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Meet the self-described ‘good kids’ behind Hobo Johnson

Derek+Lynch%2C+left%2C+and+Frank+Lopes+Jr.%2C+better+known+as+Hobo+Johnson+and+the+Lovemakers%2C+relax+in+the+Oak+Park+backyard+where+they+produce+their+music.+%28Photo+by+Claire+Morgan%29
Derek Lynch, left, and Frank Lopes Jr., better known as Hobo Johnson and the Lovemakers, relax in the Oak Park backyard where they produce their music. (Photo by Claire Morgan)

Derek Lynch, left, and Frank Lopes Jr., better known as Hobo Johnson and the Lovemakers, relax in the Oak Park backyard where they produce their music. (Photo by Claire Morgan)

Derek Lynch, left, and Frank Lopes Jr., better known as Hobo Johnson and the Lovemakers, relax in the Oak Park backyard where they produce their music. (Photo by Claire Morgan)

Claire Morgan

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After hours of practicing in a patchy, muddy backyard on the edge of Oak Park, clad in a flannel and a backward baseball cap, rapper Hobo Johnson may have gotten the big break he was looking for.

Hobo Johnson, whose real name is Frank Lopes Jr., and his bandmate Derek Lynch — the core of Lopes’s band the Love-
makers — received an Instagram message from Joseph Pepin of Control Music Group, who manages the likes of indie-pop band Phoenix, Indonesian hip-hop artist Rich Chigga and singer-songwriter Hana Pestle.

The message expressed the company’s interest in managing the group, to which they excitedly agreed.

“We posted (our) videos on Facebook and on YouTube,” Lopes said. “Somehow, I personally don’t believe it but … It took him through some weird YouTube wormhole and it went down to Oak Park, Sacramento.”

Since they signed with Control, Lopes and Lynch have had to raise money to buy the tools they need to improve their music.

The pair started a Kickstarter campaign with a goal of $3,000, which was raised within 25 hours. Lopes and Lynch were nervous to set such a high goal, because they did not expect their fans to respond so positively at such a quick rate.

“I wanted to put it at $1500, because I didn’t think anyone would want to have anything from us, but they did,” Lopes said.

The campaign gained traction quickly and raised over $5,500 by Feb. 26. Lopes and Lynch have decided to use the funds for a re-release of their latest album, “Live From Oak Park.”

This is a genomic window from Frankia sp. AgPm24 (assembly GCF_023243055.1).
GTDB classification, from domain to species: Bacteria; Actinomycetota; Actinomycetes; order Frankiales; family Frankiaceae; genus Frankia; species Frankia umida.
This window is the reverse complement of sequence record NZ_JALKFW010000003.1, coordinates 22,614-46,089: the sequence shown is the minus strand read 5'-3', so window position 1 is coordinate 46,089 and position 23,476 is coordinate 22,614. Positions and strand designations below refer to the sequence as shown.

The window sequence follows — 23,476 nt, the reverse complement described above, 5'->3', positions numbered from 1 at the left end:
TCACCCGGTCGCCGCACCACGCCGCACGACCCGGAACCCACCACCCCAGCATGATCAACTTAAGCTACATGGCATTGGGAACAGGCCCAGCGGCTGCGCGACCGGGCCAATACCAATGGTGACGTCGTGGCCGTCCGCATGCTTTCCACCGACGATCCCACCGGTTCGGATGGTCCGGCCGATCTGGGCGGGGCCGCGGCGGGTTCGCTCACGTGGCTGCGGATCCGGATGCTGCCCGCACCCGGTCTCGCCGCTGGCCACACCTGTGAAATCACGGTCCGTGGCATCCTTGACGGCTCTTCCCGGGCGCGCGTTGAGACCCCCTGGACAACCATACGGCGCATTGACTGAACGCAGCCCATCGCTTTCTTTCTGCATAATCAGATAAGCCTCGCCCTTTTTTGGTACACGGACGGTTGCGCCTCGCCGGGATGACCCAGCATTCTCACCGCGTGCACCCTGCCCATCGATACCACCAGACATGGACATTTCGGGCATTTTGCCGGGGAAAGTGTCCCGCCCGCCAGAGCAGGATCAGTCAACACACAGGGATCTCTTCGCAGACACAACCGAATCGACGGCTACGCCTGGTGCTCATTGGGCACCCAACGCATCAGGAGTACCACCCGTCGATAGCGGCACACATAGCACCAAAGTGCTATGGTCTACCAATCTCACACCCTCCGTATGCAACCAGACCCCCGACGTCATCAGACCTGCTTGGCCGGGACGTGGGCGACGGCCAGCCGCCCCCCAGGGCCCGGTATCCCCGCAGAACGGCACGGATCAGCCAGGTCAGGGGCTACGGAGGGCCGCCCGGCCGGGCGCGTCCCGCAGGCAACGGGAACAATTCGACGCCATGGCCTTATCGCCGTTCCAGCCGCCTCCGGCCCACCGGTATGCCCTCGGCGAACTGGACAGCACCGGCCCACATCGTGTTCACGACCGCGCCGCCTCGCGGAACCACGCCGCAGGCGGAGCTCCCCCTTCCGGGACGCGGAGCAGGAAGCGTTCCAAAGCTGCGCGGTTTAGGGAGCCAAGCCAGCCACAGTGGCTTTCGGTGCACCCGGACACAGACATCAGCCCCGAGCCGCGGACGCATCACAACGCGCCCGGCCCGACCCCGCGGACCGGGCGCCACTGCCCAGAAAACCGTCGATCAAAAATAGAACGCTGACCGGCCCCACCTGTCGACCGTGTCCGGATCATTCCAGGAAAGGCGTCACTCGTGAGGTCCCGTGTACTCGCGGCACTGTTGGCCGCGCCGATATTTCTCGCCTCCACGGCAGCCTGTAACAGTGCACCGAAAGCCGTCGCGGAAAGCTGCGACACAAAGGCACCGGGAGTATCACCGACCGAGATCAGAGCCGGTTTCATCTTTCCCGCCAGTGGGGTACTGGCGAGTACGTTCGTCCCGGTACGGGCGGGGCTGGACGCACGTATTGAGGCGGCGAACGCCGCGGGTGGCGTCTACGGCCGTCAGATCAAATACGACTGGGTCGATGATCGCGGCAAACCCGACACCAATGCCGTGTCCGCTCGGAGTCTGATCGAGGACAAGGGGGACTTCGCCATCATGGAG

According to Lopes, the goal of the re-release is to rework some musical aspects of the album. The duo wants to add vocals, cello, violin and saxophone elements as well as their own bass and guitar.

“I wanted to make it a much more musical thing,” Lopes said. “The original project was just piano, drums, and my voice, and nothing else. The words are really good, but I want the music to be really good.”

Lopes started exploring music as a child, and said that he would make up poems to sing in the shower and rap on his walk home from school.

“I was known as the kid who would walk to school and rap the whole time,” Lopes said. “I just always kept it in my mind that it was something I wanted to do.”

In high school, Lopes turned to music after selling his PlayStation console.

He used the money to buy a microphone and a MIDI controller, which is a device that helps artists translate and manipulate their music.

Ever since, Lopes has been making beats and rapping over them.

“Just recently I became good at rapping — kinda — before I was pretty bad and now I’m not as bad,” Lopes said.

For Lynch, learning guitar was what started his journey in music. Eventually he got tired of practicing guitar in his room and branched out by meeting other local artists.

Lynch and Lopes met at an open mic night in Del Paso Heights and became close after another rendezvous at Goldfield Trading Post bar in downtown Sacramento.

“Ever since then we’ve been kickin’ it — it’s a merry relationship,” Lopes said. Lopes’ and Lynch’s goals are to make good music, but also to stay afloat.

Lopes describes his end goals among other things as wishing to buy his mother a house and to build his credit.

“Of course I wanna make amazing music, but it’s hard to do when you’re poor and you don’t know what you’re going to eat or how you’re going to pay rent,” Lopes said.

Another goal of Lopes’ is to create a production company for other Sacramento artists to be able to create and mix their music without barriers.

“We’re two good kids,” Lopes said.“We wouldn’t hurt a fly. We mean well. (We’re) gentle souls looking to have a good show. (We) just wanna make love and make music sometimes.”

(Check out one of Lopes’ music videos below)

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1 Comment

One Response to “Meet the self-described ‘good kids’ behind Hobo Johnson”

  1. Debbie Sousa on March 2nd, 2017 5:35 pm

    Excellent guys, exepcellent article! With all of the world’s bad news lately, she shows us how right our youth can be!

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